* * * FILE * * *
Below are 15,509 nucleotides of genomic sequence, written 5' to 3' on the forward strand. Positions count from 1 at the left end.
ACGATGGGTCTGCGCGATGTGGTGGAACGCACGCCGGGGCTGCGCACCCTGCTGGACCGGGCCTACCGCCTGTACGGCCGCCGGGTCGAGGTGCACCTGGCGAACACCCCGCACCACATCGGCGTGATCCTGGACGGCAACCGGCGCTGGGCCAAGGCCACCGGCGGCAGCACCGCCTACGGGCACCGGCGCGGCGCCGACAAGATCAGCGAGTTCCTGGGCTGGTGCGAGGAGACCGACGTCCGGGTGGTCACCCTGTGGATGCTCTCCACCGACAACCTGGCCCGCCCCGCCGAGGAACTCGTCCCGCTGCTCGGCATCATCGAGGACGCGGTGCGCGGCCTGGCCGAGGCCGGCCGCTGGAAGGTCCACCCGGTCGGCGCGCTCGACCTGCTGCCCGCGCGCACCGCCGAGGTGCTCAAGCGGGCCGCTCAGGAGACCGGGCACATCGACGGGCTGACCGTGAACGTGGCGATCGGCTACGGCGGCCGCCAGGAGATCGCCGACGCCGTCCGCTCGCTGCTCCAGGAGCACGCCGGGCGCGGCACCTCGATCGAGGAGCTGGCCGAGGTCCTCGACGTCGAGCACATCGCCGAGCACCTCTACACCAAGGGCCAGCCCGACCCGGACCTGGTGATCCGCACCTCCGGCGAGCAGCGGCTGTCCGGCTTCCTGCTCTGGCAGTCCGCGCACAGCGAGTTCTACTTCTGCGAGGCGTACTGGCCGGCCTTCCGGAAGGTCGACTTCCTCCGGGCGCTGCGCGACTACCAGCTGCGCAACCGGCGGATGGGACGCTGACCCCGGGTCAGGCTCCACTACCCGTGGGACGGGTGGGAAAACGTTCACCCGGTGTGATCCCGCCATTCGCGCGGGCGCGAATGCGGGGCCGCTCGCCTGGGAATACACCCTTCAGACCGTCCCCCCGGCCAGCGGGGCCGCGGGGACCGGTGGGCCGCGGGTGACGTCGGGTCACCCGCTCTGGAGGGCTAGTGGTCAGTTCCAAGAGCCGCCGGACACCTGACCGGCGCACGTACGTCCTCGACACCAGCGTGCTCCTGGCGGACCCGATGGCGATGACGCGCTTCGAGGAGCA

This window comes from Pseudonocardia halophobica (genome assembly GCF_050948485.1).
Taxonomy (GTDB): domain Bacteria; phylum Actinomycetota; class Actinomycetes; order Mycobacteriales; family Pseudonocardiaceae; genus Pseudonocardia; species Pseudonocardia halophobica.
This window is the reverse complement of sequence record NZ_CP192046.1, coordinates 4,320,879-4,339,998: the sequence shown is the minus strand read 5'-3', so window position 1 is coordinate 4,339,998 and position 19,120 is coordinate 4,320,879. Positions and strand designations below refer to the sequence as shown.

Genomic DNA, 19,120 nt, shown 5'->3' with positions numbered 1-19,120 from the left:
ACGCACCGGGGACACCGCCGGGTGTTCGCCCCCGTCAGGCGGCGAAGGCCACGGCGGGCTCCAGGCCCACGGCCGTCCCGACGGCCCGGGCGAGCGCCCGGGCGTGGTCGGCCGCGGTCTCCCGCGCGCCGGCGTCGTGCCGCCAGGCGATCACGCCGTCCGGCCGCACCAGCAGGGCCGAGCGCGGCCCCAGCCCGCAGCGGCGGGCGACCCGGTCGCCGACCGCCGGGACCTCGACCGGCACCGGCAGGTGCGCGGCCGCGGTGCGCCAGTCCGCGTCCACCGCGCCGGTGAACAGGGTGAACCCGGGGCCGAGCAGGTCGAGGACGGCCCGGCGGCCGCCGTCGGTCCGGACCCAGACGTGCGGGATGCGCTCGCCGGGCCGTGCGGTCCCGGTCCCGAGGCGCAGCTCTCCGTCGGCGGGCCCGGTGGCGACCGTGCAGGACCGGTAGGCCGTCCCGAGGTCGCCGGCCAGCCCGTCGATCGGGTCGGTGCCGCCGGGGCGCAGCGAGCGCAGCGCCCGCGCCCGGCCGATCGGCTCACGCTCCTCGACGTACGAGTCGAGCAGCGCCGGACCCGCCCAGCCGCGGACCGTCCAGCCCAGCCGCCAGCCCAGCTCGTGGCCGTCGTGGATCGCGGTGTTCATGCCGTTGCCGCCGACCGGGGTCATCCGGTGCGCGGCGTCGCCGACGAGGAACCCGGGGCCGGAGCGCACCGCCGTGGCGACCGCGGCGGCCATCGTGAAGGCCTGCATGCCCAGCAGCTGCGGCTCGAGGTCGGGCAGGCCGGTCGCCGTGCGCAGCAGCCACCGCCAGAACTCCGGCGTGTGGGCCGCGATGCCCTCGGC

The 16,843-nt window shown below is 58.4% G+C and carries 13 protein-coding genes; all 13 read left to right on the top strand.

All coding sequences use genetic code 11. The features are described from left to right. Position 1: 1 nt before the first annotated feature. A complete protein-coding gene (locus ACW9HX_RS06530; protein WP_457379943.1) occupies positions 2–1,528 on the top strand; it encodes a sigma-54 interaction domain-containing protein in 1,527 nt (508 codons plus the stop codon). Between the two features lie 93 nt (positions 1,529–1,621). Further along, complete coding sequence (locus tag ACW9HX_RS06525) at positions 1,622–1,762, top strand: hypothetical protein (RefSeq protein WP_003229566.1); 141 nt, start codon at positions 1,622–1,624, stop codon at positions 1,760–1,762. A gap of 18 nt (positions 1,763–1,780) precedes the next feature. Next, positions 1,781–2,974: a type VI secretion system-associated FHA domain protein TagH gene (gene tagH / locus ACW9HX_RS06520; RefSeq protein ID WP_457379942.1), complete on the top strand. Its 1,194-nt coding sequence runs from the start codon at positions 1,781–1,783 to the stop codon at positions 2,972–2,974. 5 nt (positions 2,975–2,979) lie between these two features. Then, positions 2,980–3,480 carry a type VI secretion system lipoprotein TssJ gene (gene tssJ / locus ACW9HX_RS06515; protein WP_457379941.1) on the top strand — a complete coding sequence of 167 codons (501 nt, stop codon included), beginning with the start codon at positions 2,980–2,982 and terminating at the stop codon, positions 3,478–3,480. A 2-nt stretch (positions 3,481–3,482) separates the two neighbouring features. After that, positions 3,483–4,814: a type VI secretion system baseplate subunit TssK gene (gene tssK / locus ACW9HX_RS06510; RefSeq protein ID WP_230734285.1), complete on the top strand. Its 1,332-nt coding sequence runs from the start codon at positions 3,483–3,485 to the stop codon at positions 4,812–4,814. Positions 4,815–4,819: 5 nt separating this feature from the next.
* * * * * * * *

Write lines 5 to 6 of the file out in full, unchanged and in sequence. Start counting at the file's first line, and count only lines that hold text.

This window is the reverse complement of sequence record NZ_CP192046.1, coordinates 4,320,879-4,339,998: the sequence shown is the minus strand read 5'-3', so window position 1 is coordinate 4,339,998 and position 19,120 is coordinate 4,320,879. Positions and strand designations below refer to the sequence as shown.

Genomic DNA, 19,120 nt, shown 5'->3' with positions numbered 1-19,120 from the left: